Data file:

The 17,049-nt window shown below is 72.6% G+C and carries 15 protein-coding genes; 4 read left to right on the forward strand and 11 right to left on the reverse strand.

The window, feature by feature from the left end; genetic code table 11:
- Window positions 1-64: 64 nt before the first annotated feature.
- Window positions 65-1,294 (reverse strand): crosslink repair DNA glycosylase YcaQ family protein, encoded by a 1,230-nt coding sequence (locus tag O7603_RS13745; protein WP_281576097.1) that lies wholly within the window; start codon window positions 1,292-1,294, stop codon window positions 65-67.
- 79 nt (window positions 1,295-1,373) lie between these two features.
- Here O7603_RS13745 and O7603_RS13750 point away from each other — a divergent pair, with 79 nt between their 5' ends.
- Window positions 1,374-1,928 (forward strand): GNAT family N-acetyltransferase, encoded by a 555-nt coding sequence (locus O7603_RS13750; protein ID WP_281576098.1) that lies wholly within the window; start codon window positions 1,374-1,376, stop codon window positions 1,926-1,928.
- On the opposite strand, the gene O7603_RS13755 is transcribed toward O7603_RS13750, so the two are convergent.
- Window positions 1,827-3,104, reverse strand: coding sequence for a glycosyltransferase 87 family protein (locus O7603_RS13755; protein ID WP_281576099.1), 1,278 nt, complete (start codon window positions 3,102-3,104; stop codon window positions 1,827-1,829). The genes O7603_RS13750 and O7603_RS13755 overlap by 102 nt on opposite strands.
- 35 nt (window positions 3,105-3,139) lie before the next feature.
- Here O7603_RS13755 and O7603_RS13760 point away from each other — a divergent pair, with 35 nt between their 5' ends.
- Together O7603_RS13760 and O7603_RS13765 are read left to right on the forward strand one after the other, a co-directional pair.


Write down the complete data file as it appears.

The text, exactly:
The 17,049-nt window shown below is 72.6% G+C and carries 15 protein-coding genes; 4 read left to right on the forward strand and 11 right to left on the reverse strand.

The window, feature by feature from the left end; genetic code table 11:
- Window positions 1-64: 64 nt before the first annotated feature.
- Window positions 65-1,294 (reverse strand): crosslink repair DNA glycosylase YcaQ family protein, encoded by a 1,230-nt coding sequence (locus tag O7603_RS13745; protein WP_281576097.1) that lies wholly within the window; start codon window positions 1,292-1,294, stop codon window positions 65-67.
- 79 nt (window positions 1,295-1,373) lie between these two features.
- Here O7603_RS13745 and O7603_RS13750 point away from each other — a divergent pair, with 79 nt between their 5' ends.
- Window positions 1,374-1,928 (forward strand): GNAT family N-acetyltransferase, encoded by a 555-nt coding sequence (locus O7603_RS13750; protein ID WP_281576098.1) that lies wholly within the window; start codon window positions 1,374-1,376, stop codon window positions 1,926-1,928.
- On the opposite strand, the gene O7603_RS13755 is transcribed toward O7603_RS13750, so the two are convergent.
- Window positions 1,827-3,104, reverse strand: coding sequence for a glycosyltransferase 87 family protein (locus O7603_RS13755; protein ID WP_281576099.1), 1,278 nt, complete (start codon window positions 3,102-3,104; stop codon window positions 1,827-1,829). The genes O7603_RS13750 and O7603_RS13755 overlap by 102 nt on opposite strands.
- 35 nt (window positions 3,105-3,139) lie before the next feature.
- Here O7603_RS13755 and O7603_RS13760 point away from each other — a divergent pair, with 35 nt between their 5' ends.
- Together O7603_RS13760 and O7603_RS13765 are read left to right on the forward strand one after the other, a co-directional pair.